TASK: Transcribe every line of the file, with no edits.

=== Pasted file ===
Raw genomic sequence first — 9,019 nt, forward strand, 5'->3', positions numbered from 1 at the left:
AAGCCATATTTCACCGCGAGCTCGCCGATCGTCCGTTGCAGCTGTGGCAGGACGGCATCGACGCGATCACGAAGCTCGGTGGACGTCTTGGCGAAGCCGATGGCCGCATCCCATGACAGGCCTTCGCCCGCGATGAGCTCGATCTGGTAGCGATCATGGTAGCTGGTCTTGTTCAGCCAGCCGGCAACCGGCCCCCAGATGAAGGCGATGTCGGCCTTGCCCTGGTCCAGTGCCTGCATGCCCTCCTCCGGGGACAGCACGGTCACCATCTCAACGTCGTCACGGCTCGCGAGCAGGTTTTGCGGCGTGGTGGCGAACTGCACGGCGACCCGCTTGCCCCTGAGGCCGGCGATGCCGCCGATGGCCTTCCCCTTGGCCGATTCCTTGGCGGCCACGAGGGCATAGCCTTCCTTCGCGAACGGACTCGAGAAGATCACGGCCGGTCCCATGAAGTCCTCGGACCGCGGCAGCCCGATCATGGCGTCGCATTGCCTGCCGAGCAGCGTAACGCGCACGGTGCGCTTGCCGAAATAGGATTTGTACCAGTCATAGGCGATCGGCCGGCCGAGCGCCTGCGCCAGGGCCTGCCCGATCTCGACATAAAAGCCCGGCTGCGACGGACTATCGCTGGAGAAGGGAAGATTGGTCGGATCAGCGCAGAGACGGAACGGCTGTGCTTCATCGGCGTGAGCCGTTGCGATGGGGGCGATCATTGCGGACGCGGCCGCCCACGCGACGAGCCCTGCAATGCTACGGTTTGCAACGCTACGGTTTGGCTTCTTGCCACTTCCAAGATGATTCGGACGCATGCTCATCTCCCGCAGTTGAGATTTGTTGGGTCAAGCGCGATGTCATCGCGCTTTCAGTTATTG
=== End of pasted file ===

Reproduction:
Raw genomic sequence first — 9,019 nt, forward strand, 5'->3', positions numbered from 1 at the left:
AAGCCATATTTCACCGCGAGCTCGCCGATCGTCCGTTGCAGCTGTGGCAGGACGGCATCGACGCGATCACGAAGCTCGGTGGACGTCTTGGCGAAGCCGATGGCCGCATCCCATGACAGGCCTTCGCCCGCGATGAGCTCGATCTGGTAGCGATCATGGTAGCTGGTCTTGTTCAGCCAGCCGGCAACCGGCCCCCAGATGAAGGCGATGTCGGCCTTGCCCTGGTCCAGTGCCTGCATGCCCTCCTCCGGGGACAGCACGGTCACCATCTCAACGTCGTCACGGCTCGCGAGCAGGTTTTGCGGCGTGGTGGCGAACTGCACGGCGACCCGCTTGCCCCTGAGGCCGGCGATGCCGCCGATGGCCTTCCCCTTGGCCGATTCCTTGGCGGCCACGAGGGCATAGCCTTCCTTCGCGAACGGACTCGAGAAGATCACGGCCGGTCCCATGAAGTCCTCGGACCGCGGCAGCCCGATCATGGCGTCGCATTGCCTGCCGAGCAGCGTAACGCGCACGGTGCGCTTGCCGAAATAGGATTTGTACCAGTCATAGGCGATCGGCCGGCCGAGCGCCTGCGCCAGGGCCTGCCCGATCTCGACATAAAAGCCCGGCTGCGACGGACTATCGCTGGAGAAGGGAAGATTGGTCGGATCAGCGCAGAGACGGAACGGCTGTGCTTCATCGGCGTGAGCCGTTGCGATGGGGGCGATCATTGCGGACGCGGCCGCCCACGCGACGAGCCCTGCAATGCTACGGTTTGCAACGCTACGGTTTGGCTTCTTGCCACTTCCAAGATGATTCGGACGCATGCTCATCTCCCGCAGTTGAGATTTGTTGGGTCAAGCGCGATGTCATCGCGCTTTCAGTTATTG